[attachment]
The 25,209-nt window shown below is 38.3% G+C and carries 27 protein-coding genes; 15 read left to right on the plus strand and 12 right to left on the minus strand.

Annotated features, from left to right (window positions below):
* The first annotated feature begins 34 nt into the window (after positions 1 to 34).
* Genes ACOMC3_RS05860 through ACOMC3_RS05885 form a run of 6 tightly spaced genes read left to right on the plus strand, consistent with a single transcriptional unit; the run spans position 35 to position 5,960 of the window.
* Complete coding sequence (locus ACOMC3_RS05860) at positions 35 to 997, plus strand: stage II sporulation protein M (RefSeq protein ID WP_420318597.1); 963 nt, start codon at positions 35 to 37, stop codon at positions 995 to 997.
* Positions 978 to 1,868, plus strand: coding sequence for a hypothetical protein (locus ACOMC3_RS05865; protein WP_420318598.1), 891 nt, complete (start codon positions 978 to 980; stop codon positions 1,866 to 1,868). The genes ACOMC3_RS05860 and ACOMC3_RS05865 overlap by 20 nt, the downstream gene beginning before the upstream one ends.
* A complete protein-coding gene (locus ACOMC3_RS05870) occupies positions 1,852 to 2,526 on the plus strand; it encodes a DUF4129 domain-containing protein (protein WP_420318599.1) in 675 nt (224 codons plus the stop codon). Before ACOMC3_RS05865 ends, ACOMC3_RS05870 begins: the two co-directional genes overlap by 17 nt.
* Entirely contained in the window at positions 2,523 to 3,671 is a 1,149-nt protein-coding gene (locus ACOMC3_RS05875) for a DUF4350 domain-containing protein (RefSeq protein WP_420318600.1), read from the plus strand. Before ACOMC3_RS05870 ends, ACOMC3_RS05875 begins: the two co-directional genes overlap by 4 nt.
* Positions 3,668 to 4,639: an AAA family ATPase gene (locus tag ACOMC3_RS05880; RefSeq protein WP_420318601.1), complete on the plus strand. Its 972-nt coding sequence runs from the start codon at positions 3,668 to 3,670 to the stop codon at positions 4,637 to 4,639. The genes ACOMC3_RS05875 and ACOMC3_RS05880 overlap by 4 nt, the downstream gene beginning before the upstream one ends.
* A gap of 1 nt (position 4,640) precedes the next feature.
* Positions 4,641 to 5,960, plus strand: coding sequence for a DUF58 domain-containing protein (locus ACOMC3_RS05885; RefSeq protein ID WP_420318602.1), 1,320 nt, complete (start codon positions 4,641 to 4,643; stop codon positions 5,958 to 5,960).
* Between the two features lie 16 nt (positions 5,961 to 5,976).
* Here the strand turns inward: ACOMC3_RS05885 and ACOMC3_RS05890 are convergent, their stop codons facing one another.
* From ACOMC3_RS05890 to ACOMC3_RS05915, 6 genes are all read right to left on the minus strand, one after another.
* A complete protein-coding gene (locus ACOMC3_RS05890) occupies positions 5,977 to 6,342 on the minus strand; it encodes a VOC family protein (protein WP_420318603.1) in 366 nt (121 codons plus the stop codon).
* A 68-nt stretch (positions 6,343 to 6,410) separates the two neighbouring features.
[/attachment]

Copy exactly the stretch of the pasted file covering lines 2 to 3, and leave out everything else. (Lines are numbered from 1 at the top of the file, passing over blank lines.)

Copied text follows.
Annotated features, from left to right (window positions below):
* The first annotated feature begins 34 nt into the window (after positions 1 to 34).